It’s rather frightening news in fact, since these UCAV will enhance the USA’s already global air superiority used as a joker for global power enforcement.

    The only antidote to this menace closing in on the planet is for the civil society to take possession of the global airspace with myriads of personal aircraft.

    The transfer of road traffic into the airspace will require VERTOL-aircraft like Sikorsky’s X2 for swift collision avoidance and fast cruising — but by all means no clumsy balloons!

  • Jos Conil

    Dear Mr.Oscar,

    I was commenting on the technology only – not on its area of application. It is indeed ironic that man first learns to use the destructive aspect of any technology.

    Nuclear energy is the best example.The first nuclear reactor was used for breeding plutonium which powered the first nuclear bombs showered on Hiroshima and Nagasaki.Only later, in the fifties did we start using it to produce electricity.

    I agree with you that the civil society should take posession of air space, but it should be done in a controlled manner, primarily for mass public transportation. If not, the same tragedy that happened to the personal car will happen for personal aviation also and a clogged skyway will defenitely be more energy consuming and dangerous than a clogged roadway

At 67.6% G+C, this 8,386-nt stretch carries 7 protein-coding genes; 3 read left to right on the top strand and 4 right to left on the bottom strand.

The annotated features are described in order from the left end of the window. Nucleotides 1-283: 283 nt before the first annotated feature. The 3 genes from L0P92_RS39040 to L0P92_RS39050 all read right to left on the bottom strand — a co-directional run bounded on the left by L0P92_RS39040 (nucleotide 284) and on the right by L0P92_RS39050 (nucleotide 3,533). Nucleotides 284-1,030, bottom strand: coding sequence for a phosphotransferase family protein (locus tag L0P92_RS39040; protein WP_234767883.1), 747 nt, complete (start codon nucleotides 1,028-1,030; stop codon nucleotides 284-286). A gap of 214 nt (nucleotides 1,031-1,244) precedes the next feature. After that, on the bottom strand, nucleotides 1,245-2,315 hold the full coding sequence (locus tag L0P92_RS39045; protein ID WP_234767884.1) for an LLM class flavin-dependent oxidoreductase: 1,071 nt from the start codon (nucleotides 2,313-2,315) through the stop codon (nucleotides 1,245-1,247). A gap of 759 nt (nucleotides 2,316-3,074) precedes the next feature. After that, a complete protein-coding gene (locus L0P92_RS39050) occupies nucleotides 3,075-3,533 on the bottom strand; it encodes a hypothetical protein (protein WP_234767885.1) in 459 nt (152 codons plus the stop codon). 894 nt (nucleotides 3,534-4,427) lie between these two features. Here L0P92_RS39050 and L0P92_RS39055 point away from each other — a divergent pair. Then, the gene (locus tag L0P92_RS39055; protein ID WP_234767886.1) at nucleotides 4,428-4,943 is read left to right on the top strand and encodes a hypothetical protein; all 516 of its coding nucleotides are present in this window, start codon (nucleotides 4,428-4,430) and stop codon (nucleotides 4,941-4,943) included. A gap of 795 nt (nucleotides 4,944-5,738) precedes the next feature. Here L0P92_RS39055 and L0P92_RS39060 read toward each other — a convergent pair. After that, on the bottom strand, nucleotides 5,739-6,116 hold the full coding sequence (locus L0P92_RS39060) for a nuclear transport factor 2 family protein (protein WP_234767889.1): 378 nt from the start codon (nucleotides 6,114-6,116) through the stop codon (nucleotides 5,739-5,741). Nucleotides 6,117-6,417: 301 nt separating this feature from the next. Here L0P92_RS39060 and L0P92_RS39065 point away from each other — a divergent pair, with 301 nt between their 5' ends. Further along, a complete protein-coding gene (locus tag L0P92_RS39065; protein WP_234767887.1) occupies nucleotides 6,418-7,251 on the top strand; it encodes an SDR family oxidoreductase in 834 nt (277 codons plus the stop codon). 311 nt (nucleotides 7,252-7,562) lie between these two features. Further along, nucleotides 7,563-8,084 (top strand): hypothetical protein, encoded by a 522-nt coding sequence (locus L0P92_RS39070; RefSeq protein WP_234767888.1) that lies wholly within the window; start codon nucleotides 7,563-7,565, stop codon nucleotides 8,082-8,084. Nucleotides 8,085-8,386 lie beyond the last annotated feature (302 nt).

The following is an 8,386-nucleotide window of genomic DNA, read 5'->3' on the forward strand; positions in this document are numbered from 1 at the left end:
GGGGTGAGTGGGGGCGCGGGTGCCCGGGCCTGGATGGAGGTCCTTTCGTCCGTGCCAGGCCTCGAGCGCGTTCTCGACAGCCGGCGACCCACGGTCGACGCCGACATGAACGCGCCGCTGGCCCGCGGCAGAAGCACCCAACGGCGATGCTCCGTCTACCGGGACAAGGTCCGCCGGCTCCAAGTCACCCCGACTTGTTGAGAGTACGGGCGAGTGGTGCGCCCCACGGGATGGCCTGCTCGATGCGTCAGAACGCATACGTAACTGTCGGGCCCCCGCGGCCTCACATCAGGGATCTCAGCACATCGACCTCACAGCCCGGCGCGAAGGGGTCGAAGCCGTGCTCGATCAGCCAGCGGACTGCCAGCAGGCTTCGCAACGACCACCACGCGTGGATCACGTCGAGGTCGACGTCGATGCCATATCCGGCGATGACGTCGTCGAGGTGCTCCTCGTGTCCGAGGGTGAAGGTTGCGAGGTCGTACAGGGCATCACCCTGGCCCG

The UAV’s combination of efficient fuel cells with advanced navigation systems can be a great step in that direction. (defenitely only if it is made available for civil purposes).

    The bottomline is that it is basically mindsets and priorities that should change first if a change towards a more humane and sustainable world should happen.

  • Helanati

    This is an amazing feat of man! The use of hydrogen will change global politics as we become less dependent on oil.

    If only the army knew what they were doing… paving a possible road to peace… I’m sure they would stop, immediately.

  • Oscar Fleury


    The army knows very well what paving a possible road to peace means.

    That’s why they dismissed Sikorsky’s X-wing project, with the consequence that its successor, the X2, had to be financed entirely by Sykorsky — and as if this were not enough of a rebuttal, Sikorsky has been left out more recently from the bidding for the presidential helicopter project.

    Hence, the very small X2 prototype looks almost to me as if Sikorsky wanted to take revenge by scaring the army with a concept that might well be eligible for becoming the PA (Personal Aircraft) of the future.